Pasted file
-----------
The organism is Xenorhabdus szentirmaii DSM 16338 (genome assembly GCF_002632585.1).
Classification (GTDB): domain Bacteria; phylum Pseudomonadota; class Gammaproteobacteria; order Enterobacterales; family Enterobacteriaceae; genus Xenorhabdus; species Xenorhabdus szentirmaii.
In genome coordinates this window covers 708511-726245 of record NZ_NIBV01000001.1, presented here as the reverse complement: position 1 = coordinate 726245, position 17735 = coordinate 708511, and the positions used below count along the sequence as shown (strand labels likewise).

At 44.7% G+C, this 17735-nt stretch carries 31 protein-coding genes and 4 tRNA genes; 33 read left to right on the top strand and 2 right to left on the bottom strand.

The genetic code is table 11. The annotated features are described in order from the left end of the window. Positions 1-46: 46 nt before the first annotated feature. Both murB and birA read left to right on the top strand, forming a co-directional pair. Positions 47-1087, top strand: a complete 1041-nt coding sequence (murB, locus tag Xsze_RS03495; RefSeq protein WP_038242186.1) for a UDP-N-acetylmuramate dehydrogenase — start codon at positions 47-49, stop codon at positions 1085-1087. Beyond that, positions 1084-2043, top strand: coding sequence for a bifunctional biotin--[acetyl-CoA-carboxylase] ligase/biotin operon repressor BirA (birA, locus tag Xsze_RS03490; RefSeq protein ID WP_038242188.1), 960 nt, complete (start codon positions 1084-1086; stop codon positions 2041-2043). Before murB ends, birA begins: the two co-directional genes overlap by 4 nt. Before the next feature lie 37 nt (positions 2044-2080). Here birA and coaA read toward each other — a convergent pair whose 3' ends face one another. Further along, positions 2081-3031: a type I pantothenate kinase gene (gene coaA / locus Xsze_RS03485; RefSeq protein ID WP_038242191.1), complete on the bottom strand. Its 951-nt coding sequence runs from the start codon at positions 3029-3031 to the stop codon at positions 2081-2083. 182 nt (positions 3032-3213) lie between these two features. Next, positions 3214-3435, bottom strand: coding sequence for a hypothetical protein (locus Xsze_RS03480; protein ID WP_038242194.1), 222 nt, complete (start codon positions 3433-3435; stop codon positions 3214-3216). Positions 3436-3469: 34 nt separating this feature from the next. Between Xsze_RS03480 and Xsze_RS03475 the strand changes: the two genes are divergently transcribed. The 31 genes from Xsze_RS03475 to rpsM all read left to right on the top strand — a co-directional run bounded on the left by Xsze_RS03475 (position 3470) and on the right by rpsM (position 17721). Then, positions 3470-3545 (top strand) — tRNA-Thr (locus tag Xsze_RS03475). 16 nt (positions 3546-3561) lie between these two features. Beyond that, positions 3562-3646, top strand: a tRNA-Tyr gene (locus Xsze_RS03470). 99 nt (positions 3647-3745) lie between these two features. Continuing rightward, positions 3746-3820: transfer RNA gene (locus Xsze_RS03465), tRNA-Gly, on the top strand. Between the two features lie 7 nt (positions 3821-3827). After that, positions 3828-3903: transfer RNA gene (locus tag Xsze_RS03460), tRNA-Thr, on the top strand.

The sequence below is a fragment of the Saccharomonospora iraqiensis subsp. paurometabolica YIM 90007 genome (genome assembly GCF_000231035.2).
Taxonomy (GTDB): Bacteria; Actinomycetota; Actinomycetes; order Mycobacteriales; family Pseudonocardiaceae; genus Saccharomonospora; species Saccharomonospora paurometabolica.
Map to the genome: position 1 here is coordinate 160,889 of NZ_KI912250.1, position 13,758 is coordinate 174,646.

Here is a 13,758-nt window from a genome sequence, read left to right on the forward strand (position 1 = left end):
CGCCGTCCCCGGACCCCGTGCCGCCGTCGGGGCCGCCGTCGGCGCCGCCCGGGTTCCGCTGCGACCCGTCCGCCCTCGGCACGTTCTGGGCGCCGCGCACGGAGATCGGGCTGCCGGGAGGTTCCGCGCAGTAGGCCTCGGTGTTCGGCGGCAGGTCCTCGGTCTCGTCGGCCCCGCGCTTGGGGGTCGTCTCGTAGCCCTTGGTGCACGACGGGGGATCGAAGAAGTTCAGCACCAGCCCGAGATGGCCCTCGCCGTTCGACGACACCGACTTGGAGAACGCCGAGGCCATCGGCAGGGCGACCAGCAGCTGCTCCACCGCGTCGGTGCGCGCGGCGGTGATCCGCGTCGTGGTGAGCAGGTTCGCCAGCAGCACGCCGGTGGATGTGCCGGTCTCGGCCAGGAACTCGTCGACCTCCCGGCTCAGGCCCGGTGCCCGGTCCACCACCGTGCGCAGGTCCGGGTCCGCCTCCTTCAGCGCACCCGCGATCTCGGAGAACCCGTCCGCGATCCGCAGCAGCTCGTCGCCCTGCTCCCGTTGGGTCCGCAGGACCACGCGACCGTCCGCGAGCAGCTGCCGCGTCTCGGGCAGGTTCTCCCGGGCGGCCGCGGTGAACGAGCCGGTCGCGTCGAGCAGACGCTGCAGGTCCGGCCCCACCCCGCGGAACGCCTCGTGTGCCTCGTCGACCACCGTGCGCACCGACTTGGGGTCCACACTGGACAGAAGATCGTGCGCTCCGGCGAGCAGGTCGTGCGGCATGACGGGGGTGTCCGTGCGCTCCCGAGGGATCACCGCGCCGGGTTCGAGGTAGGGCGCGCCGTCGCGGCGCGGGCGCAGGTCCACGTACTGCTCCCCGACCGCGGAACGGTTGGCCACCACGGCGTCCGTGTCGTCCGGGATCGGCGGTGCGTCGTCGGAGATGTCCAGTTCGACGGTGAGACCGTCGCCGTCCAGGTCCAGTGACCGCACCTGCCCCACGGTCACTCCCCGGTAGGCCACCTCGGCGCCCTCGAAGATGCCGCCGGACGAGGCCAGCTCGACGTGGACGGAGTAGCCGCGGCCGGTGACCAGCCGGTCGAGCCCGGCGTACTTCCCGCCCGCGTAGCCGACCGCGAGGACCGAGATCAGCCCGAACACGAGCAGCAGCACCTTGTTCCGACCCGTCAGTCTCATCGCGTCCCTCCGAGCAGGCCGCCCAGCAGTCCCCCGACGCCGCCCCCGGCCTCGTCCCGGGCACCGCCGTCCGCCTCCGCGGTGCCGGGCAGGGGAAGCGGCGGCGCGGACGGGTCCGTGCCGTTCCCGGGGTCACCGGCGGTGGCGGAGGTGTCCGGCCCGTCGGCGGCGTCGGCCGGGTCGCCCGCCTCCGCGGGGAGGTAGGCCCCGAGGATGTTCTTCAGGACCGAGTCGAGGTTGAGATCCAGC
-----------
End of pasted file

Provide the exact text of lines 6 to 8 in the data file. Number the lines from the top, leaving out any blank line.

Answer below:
The sequence below is a fragment of the Saccharomonospora iraqiensis subsp. paurometabolica YIM 90007 genome (genome assembly GCF_000231035.2).
Taxonomy (GTDB): Bacteria; Actinomycetota; Actinomycetes; order Mycobacteriales; family Pseudonocardiaceae; genus Saccharomonospora; species Saccharomonospora paurometabolica.
Map to the genome: position 1 here is coordinate 160,889 of NZ_KI912250.1, position 13,758 is coordinate 174,646.